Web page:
Martin KentGareth Bland |
Richie Benaud once said that there are many good batsmen, a few that are very good and a very select number that, it can be said, may rightly have the epithet “great” bestowed upon them. It is not known what the sage of Penrith, New South Wales says about the grading of batsmen whose impact could have been much, much greater had the cricketing Gods decreed otherwise. One such batsman was Martin Francis Kent, the silky Queensland right-hander who toured England in 1981 with Kim Hughes’s team. After just three Tests and much promise Kent’s career was cut short due to a debilitating spinal injury. Overshadowed, as were all others by a certain Cheshire born all-rounder during that summer’s Test series, Kent’s demonstrable promise and poise in the middle-order was enough to point to a rosy future in the Australian side. That promise never reached fruition, however, and Kent’s international career came to a close with that summer’s series at the Oval in early September.
Kent had made his limited overs international debut the previous winter during the Benson Hedges World Series Cup as Australia squared up to India and New Zealand in the triangular series. Kent and Allan Border were the only Queenslanders onboard for the 1981 Ashes trip, with the young New South Welshman Dirk Welham getting a middle-order nod along with Yallop, captain Hughes, Trevor Chappell and the openers Wood and Dyson. With a batting line-up sans Greg Chappell and with Doug Walters not making the trip either, the batting looked short on sparkle. Much, it appeared, would depend on the fortunes of the team’s skipper while the remainder of the line-up had a more pedestrian look about it than at any other time since the Packer contingent returned in 1979/80.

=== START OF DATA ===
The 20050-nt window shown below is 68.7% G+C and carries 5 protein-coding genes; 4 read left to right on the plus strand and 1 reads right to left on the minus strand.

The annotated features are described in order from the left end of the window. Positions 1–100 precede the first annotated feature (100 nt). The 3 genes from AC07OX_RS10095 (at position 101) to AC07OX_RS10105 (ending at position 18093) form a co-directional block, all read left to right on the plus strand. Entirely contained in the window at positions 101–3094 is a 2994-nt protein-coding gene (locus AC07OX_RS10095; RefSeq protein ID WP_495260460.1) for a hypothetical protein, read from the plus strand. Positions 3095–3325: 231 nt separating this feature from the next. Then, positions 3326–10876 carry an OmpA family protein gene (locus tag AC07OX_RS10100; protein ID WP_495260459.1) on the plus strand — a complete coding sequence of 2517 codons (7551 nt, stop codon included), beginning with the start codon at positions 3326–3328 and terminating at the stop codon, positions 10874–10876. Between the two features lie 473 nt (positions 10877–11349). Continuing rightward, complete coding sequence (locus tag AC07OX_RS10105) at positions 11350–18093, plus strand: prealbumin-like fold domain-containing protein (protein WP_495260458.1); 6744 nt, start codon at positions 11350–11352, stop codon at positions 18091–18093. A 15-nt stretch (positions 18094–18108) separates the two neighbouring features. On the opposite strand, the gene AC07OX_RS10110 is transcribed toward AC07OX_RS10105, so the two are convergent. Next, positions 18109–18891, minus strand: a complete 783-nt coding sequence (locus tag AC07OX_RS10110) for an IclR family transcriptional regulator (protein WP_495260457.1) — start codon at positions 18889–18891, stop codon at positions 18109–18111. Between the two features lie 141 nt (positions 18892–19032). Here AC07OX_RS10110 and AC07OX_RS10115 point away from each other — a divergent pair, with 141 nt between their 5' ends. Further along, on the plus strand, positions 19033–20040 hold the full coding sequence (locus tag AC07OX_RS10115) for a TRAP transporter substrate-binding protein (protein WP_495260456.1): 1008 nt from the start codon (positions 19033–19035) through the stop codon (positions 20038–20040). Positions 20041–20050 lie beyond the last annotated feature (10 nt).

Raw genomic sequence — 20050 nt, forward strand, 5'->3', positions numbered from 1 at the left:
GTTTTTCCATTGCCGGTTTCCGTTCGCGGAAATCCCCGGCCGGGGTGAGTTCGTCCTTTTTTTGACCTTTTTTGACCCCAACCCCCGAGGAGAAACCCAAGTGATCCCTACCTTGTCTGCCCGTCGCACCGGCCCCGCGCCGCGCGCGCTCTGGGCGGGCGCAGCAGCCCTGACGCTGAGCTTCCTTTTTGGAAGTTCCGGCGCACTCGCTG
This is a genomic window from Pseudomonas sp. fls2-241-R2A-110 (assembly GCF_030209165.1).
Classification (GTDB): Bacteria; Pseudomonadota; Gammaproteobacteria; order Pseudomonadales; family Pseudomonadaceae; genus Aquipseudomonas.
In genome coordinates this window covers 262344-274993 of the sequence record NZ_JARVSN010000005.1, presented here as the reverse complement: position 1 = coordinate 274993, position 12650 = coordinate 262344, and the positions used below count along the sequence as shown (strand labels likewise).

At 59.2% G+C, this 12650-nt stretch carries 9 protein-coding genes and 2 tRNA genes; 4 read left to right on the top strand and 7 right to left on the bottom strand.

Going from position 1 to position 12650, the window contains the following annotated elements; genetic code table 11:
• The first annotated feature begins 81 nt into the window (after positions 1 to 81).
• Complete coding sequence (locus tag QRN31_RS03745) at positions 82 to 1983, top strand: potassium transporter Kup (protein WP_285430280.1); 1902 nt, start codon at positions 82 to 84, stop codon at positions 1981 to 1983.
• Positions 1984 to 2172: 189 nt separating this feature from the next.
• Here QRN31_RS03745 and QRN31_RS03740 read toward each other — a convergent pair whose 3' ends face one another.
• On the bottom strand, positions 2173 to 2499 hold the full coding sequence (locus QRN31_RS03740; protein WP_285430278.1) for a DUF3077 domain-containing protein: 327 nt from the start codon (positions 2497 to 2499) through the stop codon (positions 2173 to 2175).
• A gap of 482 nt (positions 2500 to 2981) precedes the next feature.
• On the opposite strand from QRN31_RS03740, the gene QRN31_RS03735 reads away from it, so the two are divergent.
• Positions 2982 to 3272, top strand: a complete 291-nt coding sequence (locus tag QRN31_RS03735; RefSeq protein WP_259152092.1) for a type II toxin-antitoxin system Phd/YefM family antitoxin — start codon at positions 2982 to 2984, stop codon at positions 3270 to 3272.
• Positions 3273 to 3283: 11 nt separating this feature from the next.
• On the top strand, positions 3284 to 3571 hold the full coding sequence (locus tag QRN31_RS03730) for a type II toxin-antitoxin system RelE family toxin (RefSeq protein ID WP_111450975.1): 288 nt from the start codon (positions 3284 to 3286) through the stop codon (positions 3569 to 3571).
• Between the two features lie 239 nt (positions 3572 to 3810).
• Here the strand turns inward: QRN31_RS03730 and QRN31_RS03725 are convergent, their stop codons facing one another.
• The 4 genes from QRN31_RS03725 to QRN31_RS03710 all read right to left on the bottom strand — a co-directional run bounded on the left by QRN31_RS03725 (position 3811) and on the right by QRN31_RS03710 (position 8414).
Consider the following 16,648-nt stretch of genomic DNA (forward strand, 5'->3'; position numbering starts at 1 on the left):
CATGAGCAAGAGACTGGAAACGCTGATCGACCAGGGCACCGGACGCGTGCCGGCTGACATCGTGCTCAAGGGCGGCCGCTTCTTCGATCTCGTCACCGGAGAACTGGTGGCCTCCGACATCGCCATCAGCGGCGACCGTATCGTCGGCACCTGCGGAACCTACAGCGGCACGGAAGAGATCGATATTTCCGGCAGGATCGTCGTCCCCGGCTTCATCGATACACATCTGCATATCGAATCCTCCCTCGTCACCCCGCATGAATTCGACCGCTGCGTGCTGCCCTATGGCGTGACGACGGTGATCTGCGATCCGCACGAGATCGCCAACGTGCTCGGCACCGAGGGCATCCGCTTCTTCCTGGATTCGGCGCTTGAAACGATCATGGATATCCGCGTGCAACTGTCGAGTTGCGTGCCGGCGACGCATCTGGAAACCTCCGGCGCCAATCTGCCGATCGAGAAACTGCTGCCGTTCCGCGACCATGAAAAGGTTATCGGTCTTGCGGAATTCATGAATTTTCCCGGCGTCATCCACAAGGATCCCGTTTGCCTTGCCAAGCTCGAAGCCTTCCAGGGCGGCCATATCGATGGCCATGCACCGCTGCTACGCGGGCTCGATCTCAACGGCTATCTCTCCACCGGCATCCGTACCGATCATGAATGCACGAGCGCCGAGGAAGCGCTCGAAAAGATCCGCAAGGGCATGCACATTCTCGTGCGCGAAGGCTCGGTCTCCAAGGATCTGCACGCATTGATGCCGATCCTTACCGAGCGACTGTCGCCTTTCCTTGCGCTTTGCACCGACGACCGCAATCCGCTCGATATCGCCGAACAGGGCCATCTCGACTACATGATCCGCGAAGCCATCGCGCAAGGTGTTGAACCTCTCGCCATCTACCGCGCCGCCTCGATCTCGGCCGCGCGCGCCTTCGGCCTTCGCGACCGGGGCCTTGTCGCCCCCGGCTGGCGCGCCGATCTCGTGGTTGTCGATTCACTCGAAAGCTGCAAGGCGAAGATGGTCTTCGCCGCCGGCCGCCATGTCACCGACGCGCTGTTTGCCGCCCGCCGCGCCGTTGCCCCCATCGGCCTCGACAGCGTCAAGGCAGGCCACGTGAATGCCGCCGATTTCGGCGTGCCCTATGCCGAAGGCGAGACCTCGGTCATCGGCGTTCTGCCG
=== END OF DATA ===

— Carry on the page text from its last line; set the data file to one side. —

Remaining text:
Martin Kent had made his debut in the Sheffield Shield in 1974. His potential was instantly evident, although he was unfortunate to make the step up to first-class cricket at a time when the Australian national team was going through one of its grand all-conquering phases. A batting line-up built around the Chappells had, as supporting cast, Doug Walters, Ross Edwards, Ian Redpath, Rick McCosker and Alan Turner among others. When Greg Chappell opted not to tour England for the 1981 series, depite brilliantly averaging 113.25 in the previous winter’s Shield, his Queensland team-mate Kent was thrust forward, himself having scored 809 runs at 67.41 in the 1980/81 domestic season.
On arrival in England, Kent made his international tour bow when the tourists snatched the Prudential Trophy from their hosts’ grasp by a 2-1 margin. Those who remember that summer solely for the limited overs series could comfortably populate the average phone box, however, for what followed will be discussed for as long as the game is played. We all know the story and it does not require repetition here. A 3-1 series victory for England meant that Botham delivered the ultimate two-fingered salute to his detractors in the media, the MCC members who neglected to acknowledge his Lord’s pair sympathetically and chairman of selectors Alec Bedser. For the Australian selectors, though, the collapse at Headingley in that 3rd Test signalled, among other things, that their middle order was badly in need of bolstering.
When it became apparent that Victor Richardson’s genetic imprint had not stretched as far as a third brilliant grandson, Trevor Chappell was jettisoned in favour of Martin Kent. Poor Trevor, the hapless stooge in his brother Greg’s diabolical underarm plan the previous Australian summer at Melbourne, could not possibly hope to embellish the Chappell legend still further. The Fredo Corleone to his brothers’ Michael and Sonny, the younger scion of the dynasty’s work was done after Headingley’s dramatic reversal of fortune. His departure left the way open for the man from Mossman, Queensland.